Step Three: Set Up the Simulation Environment
Having made our decisions as to distribution and time frames, we now need to implement these decisions within our simulation environment.
The alternatives for this that I have seen most are Excel (with or without the usage of add-in programs such as @Risk) or one of the
statistical software packages (such as SAS, SPSS, or R).
Monte Carlo Simulation Equation
Figure G shows the equations by which the simulation will occur based on our choices so far.
One of the objectives we need to think about when establishing our simulation environment is the information we want to capture. While we may have a primary question we wish to answer, such as “what is the range of returns for a 5 year investment?”, we also are likely to have secondary questions we would like to answer as well, such as “what is the range of quarterly paths this 5 year investment can take?”.
In addition, a good analysis seeks to create mechanisms that allow us to check our work in order to gain confidence in what is produced.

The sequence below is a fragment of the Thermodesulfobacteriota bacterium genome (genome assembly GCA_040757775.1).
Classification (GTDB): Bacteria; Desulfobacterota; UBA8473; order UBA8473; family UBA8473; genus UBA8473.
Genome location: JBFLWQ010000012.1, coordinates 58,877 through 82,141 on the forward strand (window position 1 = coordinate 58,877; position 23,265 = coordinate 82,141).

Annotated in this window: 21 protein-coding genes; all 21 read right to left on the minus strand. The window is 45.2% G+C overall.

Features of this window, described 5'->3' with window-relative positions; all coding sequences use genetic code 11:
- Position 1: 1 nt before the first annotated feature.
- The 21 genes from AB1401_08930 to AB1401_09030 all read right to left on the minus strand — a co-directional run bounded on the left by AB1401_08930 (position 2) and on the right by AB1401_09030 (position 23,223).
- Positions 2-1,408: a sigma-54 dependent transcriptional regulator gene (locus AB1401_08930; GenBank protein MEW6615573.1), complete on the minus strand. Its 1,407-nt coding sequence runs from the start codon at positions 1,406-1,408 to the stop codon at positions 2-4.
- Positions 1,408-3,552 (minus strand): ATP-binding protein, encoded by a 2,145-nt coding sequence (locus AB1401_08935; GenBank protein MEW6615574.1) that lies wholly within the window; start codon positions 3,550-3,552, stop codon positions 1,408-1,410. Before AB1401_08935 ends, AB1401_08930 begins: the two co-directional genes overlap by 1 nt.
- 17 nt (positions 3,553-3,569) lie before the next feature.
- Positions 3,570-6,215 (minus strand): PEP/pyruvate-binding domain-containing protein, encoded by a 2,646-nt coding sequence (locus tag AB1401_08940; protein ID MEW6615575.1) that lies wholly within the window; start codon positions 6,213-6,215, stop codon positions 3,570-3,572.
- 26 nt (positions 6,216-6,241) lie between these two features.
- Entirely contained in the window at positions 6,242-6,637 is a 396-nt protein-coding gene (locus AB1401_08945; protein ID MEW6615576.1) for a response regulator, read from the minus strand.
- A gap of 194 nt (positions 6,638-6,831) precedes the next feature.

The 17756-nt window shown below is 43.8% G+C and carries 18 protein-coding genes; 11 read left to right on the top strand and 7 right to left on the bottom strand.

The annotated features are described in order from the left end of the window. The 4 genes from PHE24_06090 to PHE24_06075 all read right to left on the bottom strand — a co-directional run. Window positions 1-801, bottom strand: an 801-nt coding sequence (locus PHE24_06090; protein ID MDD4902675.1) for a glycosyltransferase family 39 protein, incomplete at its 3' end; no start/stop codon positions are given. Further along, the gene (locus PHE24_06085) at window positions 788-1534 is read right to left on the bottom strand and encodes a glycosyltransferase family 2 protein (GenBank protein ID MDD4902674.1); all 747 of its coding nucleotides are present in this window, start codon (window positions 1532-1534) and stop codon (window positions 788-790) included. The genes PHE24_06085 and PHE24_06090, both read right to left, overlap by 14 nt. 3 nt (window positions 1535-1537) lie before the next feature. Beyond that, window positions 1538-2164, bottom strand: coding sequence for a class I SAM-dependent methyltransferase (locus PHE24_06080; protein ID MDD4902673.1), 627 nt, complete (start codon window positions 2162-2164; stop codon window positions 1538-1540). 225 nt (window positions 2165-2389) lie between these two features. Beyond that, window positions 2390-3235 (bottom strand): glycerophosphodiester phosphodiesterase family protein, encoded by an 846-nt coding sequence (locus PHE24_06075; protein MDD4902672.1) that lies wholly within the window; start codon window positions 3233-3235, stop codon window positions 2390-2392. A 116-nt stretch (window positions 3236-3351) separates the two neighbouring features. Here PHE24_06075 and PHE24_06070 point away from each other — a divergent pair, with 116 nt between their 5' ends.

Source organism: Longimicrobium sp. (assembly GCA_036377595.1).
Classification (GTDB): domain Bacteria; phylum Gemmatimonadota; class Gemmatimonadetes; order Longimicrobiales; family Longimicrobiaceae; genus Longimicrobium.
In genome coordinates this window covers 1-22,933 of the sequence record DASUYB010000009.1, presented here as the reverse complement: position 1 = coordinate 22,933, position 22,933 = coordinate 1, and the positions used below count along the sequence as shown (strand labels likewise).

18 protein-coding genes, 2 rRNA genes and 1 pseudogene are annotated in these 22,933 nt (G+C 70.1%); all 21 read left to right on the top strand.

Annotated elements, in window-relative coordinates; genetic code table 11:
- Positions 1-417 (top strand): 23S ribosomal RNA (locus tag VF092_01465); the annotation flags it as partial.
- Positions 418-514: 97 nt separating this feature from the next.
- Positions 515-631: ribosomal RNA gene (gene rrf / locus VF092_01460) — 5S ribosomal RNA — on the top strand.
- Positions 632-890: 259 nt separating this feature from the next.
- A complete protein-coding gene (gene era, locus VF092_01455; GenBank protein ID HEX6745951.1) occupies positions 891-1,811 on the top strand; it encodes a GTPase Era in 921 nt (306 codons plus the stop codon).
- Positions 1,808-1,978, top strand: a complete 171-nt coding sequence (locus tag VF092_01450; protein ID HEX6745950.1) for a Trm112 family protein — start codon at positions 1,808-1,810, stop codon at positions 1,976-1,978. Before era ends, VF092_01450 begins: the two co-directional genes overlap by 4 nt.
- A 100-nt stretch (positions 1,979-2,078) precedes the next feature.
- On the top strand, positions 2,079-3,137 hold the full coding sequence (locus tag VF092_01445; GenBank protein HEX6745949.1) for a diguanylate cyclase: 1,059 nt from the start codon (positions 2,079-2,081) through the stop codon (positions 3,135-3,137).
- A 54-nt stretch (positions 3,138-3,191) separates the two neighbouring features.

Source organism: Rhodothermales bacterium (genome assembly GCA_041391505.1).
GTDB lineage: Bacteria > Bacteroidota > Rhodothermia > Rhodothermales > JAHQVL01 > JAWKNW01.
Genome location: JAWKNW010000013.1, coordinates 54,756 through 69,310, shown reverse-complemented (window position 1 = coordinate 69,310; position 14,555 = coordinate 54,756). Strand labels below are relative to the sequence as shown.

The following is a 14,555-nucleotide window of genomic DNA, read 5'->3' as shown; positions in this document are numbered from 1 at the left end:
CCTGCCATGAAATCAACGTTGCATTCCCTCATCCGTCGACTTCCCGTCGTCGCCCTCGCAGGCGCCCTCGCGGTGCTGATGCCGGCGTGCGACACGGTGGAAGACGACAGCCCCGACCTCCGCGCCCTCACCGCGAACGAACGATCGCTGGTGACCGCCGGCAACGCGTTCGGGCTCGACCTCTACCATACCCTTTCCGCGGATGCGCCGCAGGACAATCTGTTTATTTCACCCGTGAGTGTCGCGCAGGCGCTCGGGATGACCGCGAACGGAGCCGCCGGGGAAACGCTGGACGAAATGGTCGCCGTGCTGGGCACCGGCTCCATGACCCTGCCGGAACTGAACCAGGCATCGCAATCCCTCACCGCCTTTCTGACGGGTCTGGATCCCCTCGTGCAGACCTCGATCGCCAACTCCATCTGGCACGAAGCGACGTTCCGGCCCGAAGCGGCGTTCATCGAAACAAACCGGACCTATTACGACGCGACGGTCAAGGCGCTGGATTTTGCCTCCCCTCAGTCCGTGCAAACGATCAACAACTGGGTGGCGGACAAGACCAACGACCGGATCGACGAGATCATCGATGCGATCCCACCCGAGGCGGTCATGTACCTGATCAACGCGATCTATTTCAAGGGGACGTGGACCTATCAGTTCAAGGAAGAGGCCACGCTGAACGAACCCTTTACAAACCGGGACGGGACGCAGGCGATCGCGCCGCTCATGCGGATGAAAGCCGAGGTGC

Figure H shows the simulation environment in Excel. You can download this spreadsheet or the R commands if you would like.
Excel Simulation Environment
Step Four: Simulate
The actual simulation is anti-climatic. We hit a button or execute a command and it happens. Depending on the number of simulations being performed, the amount of data being collected during the process, the amount of computing power we have at our disposal, and other factors it may take a while, so we might use this opportunity to get a cup of coffee, return a phone call, or take a nap!
Step Five: Assess and Analyze Your Results
Once the simulation has been completed we begin the task of assessing and analyzing the results.